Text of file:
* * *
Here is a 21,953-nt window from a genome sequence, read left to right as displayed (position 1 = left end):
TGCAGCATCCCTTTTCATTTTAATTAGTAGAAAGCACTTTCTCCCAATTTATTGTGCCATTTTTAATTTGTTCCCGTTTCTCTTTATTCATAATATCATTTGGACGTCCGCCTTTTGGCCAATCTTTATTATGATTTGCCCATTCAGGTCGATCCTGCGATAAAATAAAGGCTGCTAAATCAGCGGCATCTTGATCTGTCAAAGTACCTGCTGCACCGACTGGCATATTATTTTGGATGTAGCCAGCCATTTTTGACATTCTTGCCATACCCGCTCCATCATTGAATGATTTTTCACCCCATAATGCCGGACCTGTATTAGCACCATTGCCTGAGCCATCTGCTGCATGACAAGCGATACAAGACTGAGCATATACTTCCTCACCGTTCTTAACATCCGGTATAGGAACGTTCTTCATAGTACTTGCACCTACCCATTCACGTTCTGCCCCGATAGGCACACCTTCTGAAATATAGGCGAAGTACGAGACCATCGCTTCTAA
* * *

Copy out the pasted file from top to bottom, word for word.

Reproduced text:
Here is a 21,953-nt window from a genome sequence, read left to right as displayed (position 1 = left end):
TGCAGCATCCCTTTTCATTTTAATTAGTAGAAAGCACTTTCTCCCAATTTATTGTGCCATTTTTAATTTGTTCCCGTTTCTCTTTATTCATAATATCATTTGGACGTCCGCCTTTTGGCCAATCTTTATTATGATTTGCCCATTCAGGTCGATCCTGCGATAAAATAAAGGCTGCTAAATCAGCGGCATCTTGATCTGTCAAAGTACCTGCTGCACCGACTGGCATATTATTTTGGATGTAGCCAGCCATTTTTGACATTCTTGCCATACCCGCTCCATCATTGAATGATTTTTCACCCCATAATGCCGGACCTGTATTAGCACCATTGCCTGAGCCATCTGCTGCATGACAAGCGATACAAGACTGAGCATATACTTCCTCACCGTTCTTAACATCCGGTATAGGAACGTTCTTCATAGTACTTGCACCTACCCATTCACGTTCTGCCCCGATAGGCACACCTTCTGAAATATAGGCGAAGTACGAGACCATCGCTTCTAA